Town Meeting/ Credit: Georgina Arrieta-Ruetenik

Of the 80 candidates who won Town Meeting seats in the April 9 election, 16 are first-time members. These residents were drawn to serve the town for a variety of reasons, and they represent a diversity of backgrounds and interests. The Observer spoke with five of these rookies, all of whom shared a concern about housing. 

Michael Cooper, Precinct A/ Credit: Courtesy M. Cooper

Each of the 10 precincts in Needham is represented by 24 Town Meeting members, a third elected each year. This year, all precincts other than A had contested races. Newcomer Mike Cooper from precinct A, who recently retired from primary care medicine, finished eighth of eight.

“I voted for myself and I knew that I was in,” he said.

Frank Flynn, Precinct J/ Credit: Jan Flynn

Precincts I and J fielded the most candidates, with 12 each. In J, Frank Flynn, a retired educator and labor organizer, said he knocked on 220 doors and had 121 conversations. He said he learned a lot by listening to the concerns of his neighbors. 

In Precinct I, Magda Schmalz, who runs a preschool, was proud of her fourth-place finish. She campaigned with lawn signs and said she distributed a door hanger to every address where there was a voter in the last election.

Catherine Charly Nanda, a nonprofit arts administrator in Newton, finished seventh in a field of 10 candidates in Precinct H. She said she distributed 100 solar eclipse glasses as part of her campaign, but claimed, “The three lawn signs were what made the difference.”

Why Now

These members of the “Class of 2024” were motivated to run and serve because of the issues facing the town, a sense of community, and because they thought the experience would be rewarding. 

“It all started about a year ago when I was talking to some people in Equal Justice Needham about housing issues,” Schmalz said. “I was so dismayed and so disheartened by some of the things I was hearing. People said that riffraff would come to town.”

Charly Nanda, Precinct H/ Credit: Miles Nanda

Nanda describes herself as a huge advocate for arts and culture in our community and an avid supporter of the climate action roadmap. She attended Town Meeting last year, watching the proceedings from the visitors’ balcony. To add some levity to the evening, she said some observers played a game of Town Meeting bingo. She knows she’s in for many long evenings in hard chairs, but said she’s fascinated by the process. “I do understand that most of the work happens in committees beforehand, but I love the procedural stuff.”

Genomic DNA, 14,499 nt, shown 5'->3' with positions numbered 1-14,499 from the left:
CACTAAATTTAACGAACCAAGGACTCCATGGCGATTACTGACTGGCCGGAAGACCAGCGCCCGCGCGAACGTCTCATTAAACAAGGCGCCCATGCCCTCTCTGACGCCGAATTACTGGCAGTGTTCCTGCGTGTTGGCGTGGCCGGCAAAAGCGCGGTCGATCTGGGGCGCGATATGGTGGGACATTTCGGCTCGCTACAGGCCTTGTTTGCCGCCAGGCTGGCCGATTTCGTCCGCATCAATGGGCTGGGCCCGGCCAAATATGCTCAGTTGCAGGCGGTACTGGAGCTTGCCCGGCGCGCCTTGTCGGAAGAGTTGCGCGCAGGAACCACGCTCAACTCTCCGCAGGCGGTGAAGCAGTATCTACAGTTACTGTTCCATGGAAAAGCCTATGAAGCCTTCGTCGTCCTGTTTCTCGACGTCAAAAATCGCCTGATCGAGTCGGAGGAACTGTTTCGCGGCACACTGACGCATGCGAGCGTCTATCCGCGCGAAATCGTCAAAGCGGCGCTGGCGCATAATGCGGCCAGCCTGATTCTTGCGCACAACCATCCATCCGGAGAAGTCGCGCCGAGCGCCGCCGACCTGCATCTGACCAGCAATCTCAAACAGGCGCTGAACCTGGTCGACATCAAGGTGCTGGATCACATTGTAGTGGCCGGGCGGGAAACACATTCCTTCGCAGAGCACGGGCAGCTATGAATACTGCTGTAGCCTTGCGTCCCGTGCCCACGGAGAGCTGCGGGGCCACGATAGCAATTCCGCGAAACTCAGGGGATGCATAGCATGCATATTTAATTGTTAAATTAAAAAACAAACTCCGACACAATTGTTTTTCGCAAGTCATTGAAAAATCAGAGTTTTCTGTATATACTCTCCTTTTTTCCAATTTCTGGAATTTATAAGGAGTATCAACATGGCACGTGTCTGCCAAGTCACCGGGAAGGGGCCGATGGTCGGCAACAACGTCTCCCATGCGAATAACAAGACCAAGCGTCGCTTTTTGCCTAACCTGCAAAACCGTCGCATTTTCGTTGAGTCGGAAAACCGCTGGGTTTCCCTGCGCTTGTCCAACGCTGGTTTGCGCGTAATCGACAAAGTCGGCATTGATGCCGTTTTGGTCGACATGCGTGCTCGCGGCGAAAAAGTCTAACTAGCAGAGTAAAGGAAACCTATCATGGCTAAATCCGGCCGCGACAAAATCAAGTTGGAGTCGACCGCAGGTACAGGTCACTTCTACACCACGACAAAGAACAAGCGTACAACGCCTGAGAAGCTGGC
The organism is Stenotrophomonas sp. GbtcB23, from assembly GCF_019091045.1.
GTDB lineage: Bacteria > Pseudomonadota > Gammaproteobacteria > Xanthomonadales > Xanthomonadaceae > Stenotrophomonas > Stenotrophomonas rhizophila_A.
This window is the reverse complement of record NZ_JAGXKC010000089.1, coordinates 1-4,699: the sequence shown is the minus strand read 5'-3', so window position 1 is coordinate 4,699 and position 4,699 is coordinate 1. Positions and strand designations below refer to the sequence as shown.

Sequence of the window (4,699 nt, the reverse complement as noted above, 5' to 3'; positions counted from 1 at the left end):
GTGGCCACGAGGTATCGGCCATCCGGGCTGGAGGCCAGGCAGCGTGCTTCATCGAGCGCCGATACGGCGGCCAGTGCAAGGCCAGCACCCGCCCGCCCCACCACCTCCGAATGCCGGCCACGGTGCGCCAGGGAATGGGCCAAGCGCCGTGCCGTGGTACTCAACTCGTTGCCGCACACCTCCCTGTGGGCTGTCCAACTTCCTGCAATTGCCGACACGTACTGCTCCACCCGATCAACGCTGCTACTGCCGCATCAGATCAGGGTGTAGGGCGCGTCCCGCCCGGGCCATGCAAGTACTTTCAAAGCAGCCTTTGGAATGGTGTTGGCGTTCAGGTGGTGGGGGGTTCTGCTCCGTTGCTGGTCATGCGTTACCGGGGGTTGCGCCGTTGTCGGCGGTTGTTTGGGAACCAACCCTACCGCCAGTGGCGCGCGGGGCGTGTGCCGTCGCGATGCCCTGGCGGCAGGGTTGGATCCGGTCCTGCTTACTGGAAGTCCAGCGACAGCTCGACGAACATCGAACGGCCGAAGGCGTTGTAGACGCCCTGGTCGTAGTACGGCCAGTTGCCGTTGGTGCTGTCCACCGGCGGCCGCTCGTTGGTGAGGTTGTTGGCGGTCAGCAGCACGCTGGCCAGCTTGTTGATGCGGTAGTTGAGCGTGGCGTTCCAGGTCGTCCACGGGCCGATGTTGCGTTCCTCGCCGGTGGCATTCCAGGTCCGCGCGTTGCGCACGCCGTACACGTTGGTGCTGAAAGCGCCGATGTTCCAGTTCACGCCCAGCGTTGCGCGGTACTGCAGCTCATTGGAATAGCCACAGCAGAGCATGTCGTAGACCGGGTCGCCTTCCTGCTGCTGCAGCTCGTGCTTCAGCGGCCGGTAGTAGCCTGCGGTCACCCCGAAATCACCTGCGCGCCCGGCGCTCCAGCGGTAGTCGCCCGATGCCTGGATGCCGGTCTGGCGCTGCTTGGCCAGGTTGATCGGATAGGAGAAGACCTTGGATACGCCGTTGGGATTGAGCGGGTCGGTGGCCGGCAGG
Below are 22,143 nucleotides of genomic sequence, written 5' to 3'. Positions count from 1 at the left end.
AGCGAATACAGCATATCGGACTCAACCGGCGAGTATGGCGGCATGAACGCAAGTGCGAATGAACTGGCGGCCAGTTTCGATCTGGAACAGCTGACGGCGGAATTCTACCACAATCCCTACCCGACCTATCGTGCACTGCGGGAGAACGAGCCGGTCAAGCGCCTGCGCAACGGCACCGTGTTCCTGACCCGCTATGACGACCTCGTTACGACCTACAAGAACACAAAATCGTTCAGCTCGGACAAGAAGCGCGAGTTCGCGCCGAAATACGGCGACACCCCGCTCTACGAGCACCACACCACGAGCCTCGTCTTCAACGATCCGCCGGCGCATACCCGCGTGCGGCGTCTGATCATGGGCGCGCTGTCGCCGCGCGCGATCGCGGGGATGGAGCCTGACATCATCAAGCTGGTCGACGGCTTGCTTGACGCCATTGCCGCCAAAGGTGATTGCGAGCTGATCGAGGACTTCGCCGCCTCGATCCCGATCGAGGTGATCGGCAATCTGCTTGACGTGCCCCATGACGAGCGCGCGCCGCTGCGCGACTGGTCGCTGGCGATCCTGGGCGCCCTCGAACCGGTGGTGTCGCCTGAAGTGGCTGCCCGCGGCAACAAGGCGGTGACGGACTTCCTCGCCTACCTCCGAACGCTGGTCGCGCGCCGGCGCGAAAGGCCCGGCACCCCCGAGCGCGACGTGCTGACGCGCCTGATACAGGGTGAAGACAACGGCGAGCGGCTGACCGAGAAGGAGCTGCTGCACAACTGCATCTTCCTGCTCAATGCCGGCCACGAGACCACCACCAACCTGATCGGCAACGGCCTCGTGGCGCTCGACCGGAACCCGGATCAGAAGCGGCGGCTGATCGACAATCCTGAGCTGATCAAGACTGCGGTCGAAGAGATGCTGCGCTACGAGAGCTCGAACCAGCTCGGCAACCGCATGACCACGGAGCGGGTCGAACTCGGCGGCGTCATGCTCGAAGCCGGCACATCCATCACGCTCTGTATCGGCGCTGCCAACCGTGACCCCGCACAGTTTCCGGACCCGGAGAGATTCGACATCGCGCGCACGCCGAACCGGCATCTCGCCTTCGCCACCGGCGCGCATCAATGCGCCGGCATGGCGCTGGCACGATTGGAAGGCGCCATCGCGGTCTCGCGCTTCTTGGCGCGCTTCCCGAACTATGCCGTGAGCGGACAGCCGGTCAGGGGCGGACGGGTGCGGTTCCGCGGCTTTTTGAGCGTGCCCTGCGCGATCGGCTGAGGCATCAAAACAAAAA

Erhardt Graeff, Precinct D/ Credit: Leise Jones

Erhardt Graeff, an Olin College professor who teaches about democracy, finished eighth out of nine candidates in Precinct D. “It was important for me to be engaged in Needham, to walk the walk,” he said.

Cooper decided to join his wife as a Town Meeting member. “She’d come home from the meetings talking about the issues and it sounded interesting,” he said. “Until my wife did Town Meeting, I didn’t know it existed.” He would not comment on whether there might be issues on which their votes would cancel each other out. 

Other than Flynn and Cooper, the other rookies have all served on town boards or committees as volunteers. Nanda chaired the Needham Council for Arts and Culture and oversaw the installation of the mural at the corner of West Street and Highland Avenue. Graeff is a library trustee who wants to use his position at Town Meeting to advocate for library improvements, among other concerns. “I have two little kids ages 6 and 4, and I really want to help shape the community that they grow up in,” he said.

Annual Town Meeting

This year, more than 50 articles will be voted on at Town Meeting. Flynn said he anticipates the citizens’ petitions included as warrant items should spice up the meeting. “I’ve come in at a good time when the role’s expanding a little bit,” he said. “It’s probably not just considering and approving line items.”

“Government work was not part of my career, and I’m really looking forward to learning about it,” said Cooper. 

Magda Schmalz, Precinct I/ Credit: Courtesy M Schmalz

Schmalz said she has friends in her precinct that are Town Meeting veterans. “We are going to sit together, and

they are going to show me the ropes.” 

Graeff grew up in central Pennsylvania, which does not have a Town Meeting system, and then lived in Somerville, which has a mayor and a very different form of local government. 

“I’m a democracy geek,” he said, “so I’m really excited to be part of the New England Town Meeting experience.” 

The Observer plans to check in with these same members about their experiences after the Annual Town Meeting.

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